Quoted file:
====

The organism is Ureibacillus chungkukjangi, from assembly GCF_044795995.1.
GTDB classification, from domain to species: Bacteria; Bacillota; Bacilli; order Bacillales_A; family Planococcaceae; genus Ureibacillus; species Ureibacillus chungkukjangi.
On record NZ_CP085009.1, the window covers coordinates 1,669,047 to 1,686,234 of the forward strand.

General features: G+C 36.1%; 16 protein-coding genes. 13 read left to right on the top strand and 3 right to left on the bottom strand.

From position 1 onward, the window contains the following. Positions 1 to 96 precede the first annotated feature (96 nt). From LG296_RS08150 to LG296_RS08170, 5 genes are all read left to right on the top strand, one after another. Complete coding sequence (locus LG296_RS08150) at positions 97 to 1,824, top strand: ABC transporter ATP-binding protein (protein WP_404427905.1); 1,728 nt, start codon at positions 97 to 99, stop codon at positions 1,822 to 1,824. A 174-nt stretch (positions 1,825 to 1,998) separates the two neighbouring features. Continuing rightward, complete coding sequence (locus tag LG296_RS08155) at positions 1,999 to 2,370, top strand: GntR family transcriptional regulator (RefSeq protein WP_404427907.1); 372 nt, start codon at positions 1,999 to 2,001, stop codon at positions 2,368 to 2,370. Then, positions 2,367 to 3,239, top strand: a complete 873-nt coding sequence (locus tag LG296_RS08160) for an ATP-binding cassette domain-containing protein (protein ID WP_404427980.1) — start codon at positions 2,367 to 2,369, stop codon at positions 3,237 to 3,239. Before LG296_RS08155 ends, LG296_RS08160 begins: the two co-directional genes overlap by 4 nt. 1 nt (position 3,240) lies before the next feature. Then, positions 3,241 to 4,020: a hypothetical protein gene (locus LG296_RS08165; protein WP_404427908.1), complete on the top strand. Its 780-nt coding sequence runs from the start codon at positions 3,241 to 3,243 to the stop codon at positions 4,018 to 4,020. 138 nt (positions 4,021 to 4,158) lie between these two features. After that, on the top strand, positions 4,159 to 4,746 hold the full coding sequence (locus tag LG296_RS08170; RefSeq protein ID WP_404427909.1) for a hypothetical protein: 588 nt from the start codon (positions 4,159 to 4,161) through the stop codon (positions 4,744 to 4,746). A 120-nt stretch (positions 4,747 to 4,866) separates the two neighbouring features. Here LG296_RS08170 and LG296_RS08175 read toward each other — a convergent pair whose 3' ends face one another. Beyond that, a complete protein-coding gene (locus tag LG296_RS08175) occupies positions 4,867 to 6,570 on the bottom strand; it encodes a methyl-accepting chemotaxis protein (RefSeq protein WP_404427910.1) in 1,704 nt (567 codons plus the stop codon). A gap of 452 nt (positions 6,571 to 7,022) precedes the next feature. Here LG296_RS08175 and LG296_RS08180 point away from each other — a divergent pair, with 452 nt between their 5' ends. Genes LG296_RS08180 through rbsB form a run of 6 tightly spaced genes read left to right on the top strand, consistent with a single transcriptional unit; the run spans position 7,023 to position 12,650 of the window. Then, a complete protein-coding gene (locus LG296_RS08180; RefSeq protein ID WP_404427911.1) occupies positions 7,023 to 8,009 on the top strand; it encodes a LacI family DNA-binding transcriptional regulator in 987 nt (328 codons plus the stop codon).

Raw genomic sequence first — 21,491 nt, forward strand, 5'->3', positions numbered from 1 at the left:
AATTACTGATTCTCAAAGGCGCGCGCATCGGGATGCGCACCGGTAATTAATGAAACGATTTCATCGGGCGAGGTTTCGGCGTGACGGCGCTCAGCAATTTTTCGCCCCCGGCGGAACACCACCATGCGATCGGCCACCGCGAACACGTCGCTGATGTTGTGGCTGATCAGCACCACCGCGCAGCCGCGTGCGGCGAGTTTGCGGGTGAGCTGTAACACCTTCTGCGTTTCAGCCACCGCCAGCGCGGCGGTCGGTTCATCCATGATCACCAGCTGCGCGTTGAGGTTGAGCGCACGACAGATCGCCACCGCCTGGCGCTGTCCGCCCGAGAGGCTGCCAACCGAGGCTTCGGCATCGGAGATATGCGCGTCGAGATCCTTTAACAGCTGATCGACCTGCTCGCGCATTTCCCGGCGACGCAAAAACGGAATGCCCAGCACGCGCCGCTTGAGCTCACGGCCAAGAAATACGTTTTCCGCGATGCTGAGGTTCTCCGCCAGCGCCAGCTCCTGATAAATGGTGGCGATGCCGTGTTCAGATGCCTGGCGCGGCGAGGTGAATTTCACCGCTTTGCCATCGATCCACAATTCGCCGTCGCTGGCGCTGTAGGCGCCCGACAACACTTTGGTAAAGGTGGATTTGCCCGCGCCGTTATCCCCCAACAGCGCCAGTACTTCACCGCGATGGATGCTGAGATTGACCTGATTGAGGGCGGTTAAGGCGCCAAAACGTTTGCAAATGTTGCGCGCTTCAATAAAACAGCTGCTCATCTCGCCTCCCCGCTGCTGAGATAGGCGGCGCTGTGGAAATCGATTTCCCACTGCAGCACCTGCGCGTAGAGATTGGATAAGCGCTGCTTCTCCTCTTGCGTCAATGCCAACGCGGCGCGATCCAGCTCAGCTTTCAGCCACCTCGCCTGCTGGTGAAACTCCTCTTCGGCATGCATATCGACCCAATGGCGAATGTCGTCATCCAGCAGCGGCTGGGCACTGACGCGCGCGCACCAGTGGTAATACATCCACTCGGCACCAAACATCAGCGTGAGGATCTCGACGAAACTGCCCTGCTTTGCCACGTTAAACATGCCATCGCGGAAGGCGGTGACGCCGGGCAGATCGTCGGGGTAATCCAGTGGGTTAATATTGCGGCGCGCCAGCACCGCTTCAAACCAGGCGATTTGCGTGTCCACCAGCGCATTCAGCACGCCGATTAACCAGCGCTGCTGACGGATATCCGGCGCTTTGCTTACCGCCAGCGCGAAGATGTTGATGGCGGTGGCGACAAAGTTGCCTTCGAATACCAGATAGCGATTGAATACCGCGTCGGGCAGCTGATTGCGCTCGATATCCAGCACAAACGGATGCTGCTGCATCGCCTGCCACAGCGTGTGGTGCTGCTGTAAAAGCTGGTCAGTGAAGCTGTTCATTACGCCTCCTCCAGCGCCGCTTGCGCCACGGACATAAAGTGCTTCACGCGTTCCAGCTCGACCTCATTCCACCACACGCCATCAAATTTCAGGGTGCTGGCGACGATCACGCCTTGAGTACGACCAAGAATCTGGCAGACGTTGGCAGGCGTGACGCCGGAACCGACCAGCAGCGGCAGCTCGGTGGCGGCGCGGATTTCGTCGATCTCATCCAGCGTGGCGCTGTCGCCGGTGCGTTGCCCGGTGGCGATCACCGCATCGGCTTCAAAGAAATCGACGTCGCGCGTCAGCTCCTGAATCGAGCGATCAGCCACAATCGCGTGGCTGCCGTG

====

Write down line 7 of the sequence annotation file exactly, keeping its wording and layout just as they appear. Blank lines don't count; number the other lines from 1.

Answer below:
AATTACTGATTCTCAAAGGCGCGCGCATCGGGATGCGCACCGGTAATTAATGAAACGATTTCATCGGGCGAGGTTTCGGCGTGACGGCGCTCAGCAATTTTTCGCCCCCGGCGGAACACCACCATGCGATCGGCCACCGCGAACACGTCGCTGATGTTGTGGCTGATCAGCACCACCGCGCAGCCGCGTGCGGCGAGTTTGCGGGTGAGCTGTAACACCTTCTGCGTTTCAGCCACCGCCAGCGCGGCGGTCGGTTCATCCATGATCACCAGCTGCGCGTTGAGGTTGAGCGCACGACAGATCGCCACCGCCTGGCGCTGTCCGCCCGAGAGGCTGCCAACCGAGGCTTCGGCATCGGAGATATGCGCGTCGAGATCCTTTAACAGCTGATCGACCTGCTCGCGCATTTCCCGGCGACGCAAAAACGGAATGCCCAGCACGCGCCGCTTGAGCTCACGGCCAAGAAATACGTTTTCCGCGATGCTGAGGTTCTCCGCCAGCGCCAGCTCCTGATAAATGGTGGCGATGCCGTGTTCAGATGCCTGGCGCGGCGAGGTGAATTTCACCGCTTTGCCATCGATCCACAATTCGCCGTCGCTGGCGCTGTAGGCGCCCGACAACACTTTGGTAAAGGTGGATTTGCCCGCGCCGTTATCCCCCAACAGCGCCAGTACTTCACCGCGATGGATGCTGAGATTGACCTGATTGAGGGCGGTTAAGGCGCCAAAACGTTTGCAAATGTTGCGCGCTTCAATAAAACAGCTGCTCATCTCGCCTCCCCGCTGCTGAGATAGGCGGCGCTGTGGAAATCGATTTCCCACTGCAGCACCTGCGCGTAGAGATTGGATAAGCGCTGCTTCTCCTCTTGCGTCAATGCCAACGCGGCGCGATCCAGCTCAGCTTTCAGCCACCTCGCCTGCTGGTGAAACTCCTCTTCGGCATGCATATCGACCCAATGGCGAATGTCGTCATCCAGCAGCGGCTGGGCACTGACGCGCGCGCACCAGTGGTAATACATCCACTCGGCACCAAACATCAGCGTGAGGATCTCGACGAAACTGCCCTGCTTTGCCACGTTAAACATGCCATCGCGGAAGGCGGTGACGCCGGGCAGATCGTCGGGGTAATCCAGTGGGTTAATATTGCGGCGCGCCAGCACCGCTTCAAACCAGGCGATTTGCGTGTCCACCAGCGCATTCAGCACGCCGATTAACCAGCGCTGCTGACGGATATCCGGCGCTTTGCTTACCGCCAGCGCGAAGATGTTGATGGCGGTGGCGACAAAGTTGCCTTCGAATACCAGATAGCGATTGAATACCGCGTCGGGCAGCTGATTGCGCTCGATATCCAGCACAAACGGATGCTGCTGCATCGCCTGCCACAGCGTGTGGTGCTGCTGTAAAAGCTGGTCAGTGAAGCTGTTCATTACGCCTCCTCCAGCGCCGCTTGCGCCACGGACATAAAGTGCTTCACGCGTTCCAGCTCGACCTCATTCCACCACACGCCATCAAATTTCAGGGTGCTGGCGACGATCACGCCTTGAGTACGACCAAGAATCTGGCAGACGTTGGCAGGCGTGACGCCGGAACCGACCAGCAGCGGCAGCTCGGTGGCGGCGCGGATTTCGTCGATCTCATCCAGCGTGGCGCTGTCGCCGGTGCGTTGCCCGGTGGCGATCACCGCATCGGCTTCAAAGAAATCGACGTCGCGCGTCAGCTCCTGAATCGAGCGATCAGCCACAATCGCGTGGCTGCCGTG